Day 1: Santa Cruz Island: Charles Darwin Station

Transfer to the yacht after arrival at the Baltra airport.

Santa Cruz Island: Charles Darwin Station

Lunch service. Visit to Charles Darwin Scientific Station & Breeding Center. Dry landing. The main attraction in Puerto Ayora's Charles Darwin Station is the Charles Darwin Station. This is a great way to learn about the islands and their formation. Learn about the raising of the Galapagos turtles and meet Jorge, the famous single turtle. On weekends, the Scientific Station hosts many visitors to its beach.

Guide briefing. Navigation to Isabela Island and dinner service.

Day 2: Isabela Island: Moreno Point & Urbina Bay

Breakfast service. Dry landing. Visit Moreno Point. Deep-water snorkeling.

Moreno Point

Moreno Point is where the forces from the Galapagos joined together to create an art work. You will begin the tour with a paddle boat ride along the stunning rocky shores, where you can often see Galapagos Penguins as well as shorebirds. The path then traverses through jagged lava rock. Crystal tide pools were formed as the black lava flow swirled, some surrounded by mangroves. This area is home to small blue lagoons and blue herons as well as pintail ducks from the Bahamas. The mangroves' green leaves are home to brown pelicans, which can be found nesting within the mangroves. These pools can be viewed from the edge of the volcano. You can also walk along the lava and see puffer fish, white-tipped sharks and green sea turtles. Introduced species have made this idyllic setting less beautiful. The area is home to feral dogs that are known for attacking sea lions, marine iguanas, and other wildlife.

Urbina Bay

Lunch service and navigation to Urbina Bay Wet landing. More wildlife watching and nature walks Scuba diving.
Urbina Bay is located at the foot Alcedo Volcano south of Tagus Cove. It is one of the best examples of geological uplift within the Galapagos. When the molten material beneath the surface shifts, it causes an uplift. The shoreline was lifted by almost 15 feet (4 meters) in 1954. The coast was extended 3/4 mile out to sea, leaving behind giant coral heads and stranding large marine organisms. Shortly after, a Disney film crew visited the location and found skeletons and sea turtles, lobsters, and other marine organisms that were unable to reach the ocean due to the rising land. Newly formed tide pools were home to schools of fish. Near the former beach, you can see boulder-sized coral heads. A few weeks later, Alcedo's eruption followed the uplifting of Urbina bay.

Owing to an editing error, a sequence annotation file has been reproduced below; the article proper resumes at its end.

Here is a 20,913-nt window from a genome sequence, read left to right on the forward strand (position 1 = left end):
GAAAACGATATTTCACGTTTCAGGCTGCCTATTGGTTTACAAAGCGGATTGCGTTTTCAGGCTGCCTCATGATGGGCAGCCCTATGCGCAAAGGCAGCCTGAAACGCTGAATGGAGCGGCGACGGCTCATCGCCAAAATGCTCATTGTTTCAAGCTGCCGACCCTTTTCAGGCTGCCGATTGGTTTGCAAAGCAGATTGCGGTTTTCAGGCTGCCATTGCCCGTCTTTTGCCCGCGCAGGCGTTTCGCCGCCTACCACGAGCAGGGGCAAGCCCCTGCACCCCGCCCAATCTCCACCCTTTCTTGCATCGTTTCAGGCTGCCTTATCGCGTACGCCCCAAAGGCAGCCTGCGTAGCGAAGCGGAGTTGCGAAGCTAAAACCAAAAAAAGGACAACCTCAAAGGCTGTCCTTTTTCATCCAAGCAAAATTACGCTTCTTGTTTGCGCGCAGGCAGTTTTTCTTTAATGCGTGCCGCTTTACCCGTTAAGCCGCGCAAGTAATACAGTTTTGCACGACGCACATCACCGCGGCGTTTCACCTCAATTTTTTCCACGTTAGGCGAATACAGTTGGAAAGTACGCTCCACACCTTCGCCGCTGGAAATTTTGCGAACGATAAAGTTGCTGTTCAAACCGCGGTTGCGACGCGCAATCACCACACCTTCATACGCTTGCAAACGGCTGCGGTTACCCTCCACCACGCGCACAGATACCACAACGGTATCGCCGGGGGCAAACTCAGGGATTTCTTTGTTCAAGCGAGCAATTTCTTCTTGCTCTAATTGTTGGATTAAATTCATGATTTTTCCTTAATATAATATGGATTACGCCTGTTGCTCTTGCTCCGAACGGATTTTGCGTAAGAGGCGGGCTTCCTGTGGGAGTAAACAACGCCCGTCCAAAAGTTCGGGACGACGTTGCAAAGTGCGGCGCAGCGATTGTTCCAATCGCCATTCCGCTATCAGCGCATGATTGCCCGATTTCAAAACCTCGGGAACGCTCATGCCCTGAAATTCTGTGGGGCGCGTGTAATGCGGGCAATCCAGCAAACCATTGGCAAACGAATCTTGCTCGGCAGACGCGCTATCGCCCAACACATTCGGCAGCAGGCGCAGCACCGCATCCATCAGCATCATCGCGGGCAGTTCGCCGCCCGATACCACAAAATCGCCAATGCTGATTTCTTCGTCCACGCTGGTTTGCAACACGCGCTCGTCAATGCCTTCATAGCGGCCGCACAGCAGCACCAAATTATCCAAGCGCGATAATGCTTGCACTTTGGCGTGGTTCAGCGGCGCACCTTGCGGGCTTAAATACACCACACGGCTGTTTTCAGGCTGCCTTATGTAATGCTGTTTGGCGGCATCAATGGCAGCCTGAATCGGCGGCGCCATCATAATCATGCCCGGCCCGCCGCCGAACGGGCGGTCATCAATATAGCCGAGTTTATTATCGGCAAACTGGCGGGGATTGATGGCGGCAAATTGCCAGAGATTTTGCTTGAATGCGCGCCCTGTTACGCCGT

Many Galapagos animals nest in Urbina Bay during the season. To lay their eggs, female tortoises travel down from Alcedo. The area is also home to Galapagos penguins and flightless cormorants, as well as brown pelicans.

The journey begins with a wet landing at the white sand beaches. The difficulty of the route will vary depending on the season. The trail is quite passable in the dry season, but can be very difficult during the wet season. The visitors will learn about the geological wonders of this region as they cross it. You will then reach the area of sandy beach. You can return to the landing spot on shorter visits by following the same route, while you can continue past coral heads and onto the new beach with longer visits.
The site also features marine iguanas as well as some of the largest land-iguanas on the islands. Galapagos Cotton is an endemic plant that historians believe the Incas brought with them to the islands. Naturalists however think it was transported from Peru.

Guide briefing. Navigation to Fernandina Island and dinner service

Day 3: Fernandina Island: Espinoza Point & Isabela Island: Tagus Cove

Fernandina Island: Espinoza Point

Breakfast service. Visit Fernandina Island Wet landing. Espinoza Point Nature Walk Deep-water snorkeling

Fernandina Island, the youngest and most active volcano of the Galapagos Islands, is an eruption that occurs every few years. Punta Espinosa's flat lava is a barren and stark landscape. But here, flightless cormorants nest on the point, sea-lions play in the tidepools, and large numbers marine iguanas adorn the sand. Here, we will also have the chance to compare the Aa lava types with the Pahoehoe.

Isabela Island: Tagus Cove

Lunch service and navigation to Isabela Island Visit Tagus Cove. Dry landing. Nature walk. Panga boat ride. Deep-water snorkeling.
Tagus cove (Isabela Island), is located east of Fernandina Island, on the west coast Isabela Island. This cove is protected by two volcanic craters. It has been used as an anchorage since over 300 years. The nature trail takes you through the typical dry vegetation zone to Darwin Lake. It is a saltwater lake with a long narrow inlet. The trail ends at the top, where you can see the various vegetation zones and the Darwin and Wolf volcanoes. You can also observe Galapagos Penguins and Flightless Cormorants.

Guide briefing. Navigation to Santiago Island and dinner service